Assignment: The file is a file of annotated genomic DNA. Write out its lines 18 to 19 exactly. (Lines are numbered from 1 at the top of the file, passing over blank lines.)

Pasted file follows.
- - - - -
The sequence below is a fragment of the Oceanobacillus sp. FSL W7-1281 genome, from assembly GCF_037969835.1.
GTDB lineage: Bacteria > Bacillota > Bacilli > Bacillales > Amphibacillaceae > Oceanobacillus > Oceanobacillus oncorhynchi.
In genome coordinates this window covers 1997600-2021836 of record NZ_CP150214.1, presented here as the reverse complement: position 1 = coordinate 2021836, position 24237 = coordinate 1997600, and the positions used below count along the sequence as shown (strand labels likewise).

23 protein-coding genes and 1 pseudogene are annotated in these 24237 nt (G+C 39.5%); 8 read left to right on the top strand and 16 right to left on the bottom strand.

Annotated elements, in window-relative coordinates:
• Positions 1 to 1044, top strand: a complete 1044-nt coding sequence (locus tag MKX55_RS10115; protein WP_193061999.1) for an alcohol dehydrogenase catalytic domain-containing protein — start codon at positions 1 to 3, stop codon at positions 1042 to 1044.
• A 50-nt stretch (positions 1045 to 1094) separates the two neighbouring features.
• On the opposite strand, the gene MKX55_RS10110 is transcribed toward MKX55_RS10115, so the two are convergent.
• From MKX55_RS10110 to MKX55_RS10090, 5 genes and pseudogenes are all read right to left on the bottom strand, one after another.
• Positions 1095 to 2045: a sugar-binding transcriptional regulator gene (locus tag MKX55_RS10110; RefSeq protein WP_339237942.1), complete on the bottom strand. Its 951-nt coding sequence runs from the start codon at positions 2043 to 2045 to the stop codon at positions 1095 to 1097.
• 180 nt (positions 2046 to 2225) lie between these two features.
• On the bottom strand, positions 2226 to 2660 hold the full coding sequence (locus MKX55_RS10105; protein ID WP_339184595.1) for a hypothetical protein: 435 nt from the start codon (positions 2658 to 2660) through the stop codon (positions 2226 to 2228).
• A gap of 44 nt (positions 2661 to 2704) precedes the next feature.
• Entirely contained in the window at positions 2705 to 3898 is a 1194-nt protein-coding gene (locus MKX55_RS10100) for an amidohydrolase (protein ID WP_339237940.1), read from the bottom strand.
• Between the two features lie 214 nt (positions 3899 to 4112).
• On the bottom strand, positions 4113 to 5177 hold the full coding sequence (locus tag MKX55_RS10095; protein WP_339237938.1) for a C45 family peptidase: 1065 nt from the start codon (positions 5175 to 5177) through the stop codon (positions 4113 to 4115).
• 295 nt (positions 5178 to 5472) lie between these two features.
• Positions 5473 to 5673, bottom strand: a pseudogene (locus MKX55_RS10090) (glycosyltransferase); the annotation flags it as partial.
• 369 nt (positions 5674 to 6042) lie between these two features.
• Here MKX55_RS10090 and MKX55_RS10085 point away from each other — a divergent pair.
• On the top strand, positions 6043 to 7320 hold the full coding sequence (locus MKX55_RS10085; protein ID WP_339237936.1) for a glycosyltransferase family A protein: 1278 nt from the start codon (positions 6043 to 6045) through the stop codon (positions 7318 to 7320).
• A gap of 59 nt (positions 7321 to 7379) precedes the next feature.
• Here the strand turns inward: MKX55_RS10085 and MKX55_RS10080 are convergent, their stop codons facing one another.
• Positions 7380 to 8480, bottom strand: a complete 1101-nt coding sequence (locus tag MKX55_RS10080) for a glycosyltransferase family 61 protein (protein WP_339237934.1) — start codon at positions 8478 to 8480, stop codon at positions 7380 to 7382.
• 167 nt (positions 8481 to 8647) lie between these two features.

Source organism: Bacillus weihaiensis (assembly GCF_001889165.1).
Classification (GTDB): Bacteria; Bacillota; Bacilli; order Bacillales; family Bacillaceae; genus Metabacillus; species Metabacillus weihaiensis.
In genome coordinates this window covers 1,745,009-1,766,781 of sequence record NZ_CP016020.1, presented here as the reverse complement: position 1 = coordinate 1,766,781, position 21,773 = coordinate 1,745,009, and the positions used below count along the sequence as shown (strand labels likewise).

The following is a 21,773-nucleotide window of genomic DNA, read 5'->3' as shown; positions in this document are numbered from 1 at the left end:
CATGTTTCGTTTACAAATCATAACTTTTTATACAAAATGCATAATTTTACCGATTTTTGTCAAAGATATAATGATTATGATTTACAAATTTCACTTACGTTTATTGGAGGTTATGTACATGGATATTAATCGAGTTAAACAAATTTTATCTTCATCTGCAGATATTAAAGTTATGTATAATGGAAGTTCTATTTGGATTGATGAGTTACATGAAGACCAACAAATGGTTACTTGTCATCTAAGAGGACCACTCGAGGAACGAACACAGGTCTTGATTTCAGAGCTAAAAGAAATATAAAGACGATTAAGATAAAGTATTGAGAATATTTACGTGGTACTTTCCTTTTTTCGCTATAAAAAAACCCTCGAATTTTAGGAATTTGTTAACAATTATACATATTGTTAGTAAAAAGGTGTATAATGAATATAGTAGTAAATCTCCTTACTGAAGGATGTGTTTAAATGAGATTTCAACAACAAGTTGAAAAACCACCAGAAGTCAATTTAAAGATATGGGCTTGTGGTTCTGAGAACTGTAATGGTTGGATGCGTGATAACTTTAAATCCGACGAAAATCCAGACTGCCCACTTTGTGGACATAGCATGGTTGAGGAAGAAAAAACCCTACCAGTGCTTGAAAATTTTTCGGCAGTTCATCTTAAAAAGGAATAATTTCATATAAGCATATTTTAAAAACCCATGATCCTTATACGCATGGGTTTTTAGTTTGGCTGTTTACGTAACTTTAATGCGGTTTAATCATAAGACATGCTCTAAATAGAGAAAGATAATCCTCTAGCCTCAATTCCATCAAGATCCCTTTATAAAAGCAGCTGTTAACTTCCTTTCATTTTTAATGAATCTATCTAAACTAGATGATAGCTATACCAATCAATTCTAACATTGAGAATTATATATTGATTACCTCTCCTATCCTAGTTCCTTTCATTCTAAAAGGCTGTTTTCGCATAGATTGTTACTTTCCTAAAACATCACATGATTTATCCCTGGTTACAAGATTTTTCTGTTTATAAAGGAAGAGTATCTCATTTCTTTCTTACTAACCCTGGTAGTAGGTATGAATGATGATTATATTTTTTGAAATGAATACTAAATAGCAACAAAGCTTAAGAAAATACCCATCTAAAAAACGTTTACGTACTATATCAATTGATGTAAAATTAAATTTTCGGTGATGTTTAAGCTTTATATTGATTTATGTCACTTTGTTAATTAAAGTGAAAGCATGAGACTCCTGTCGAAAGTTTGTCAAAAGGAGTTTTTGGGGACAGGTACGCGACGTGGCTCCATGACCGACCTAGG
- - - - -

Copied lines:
• Positions 5473 to 5673, bottom strand: a pseudogene (locus MKX55_RS10090) (glycosyltransferase); the annotation flags it as partial.
• 369 nt (positions 5674 to 6042) lie between these two features.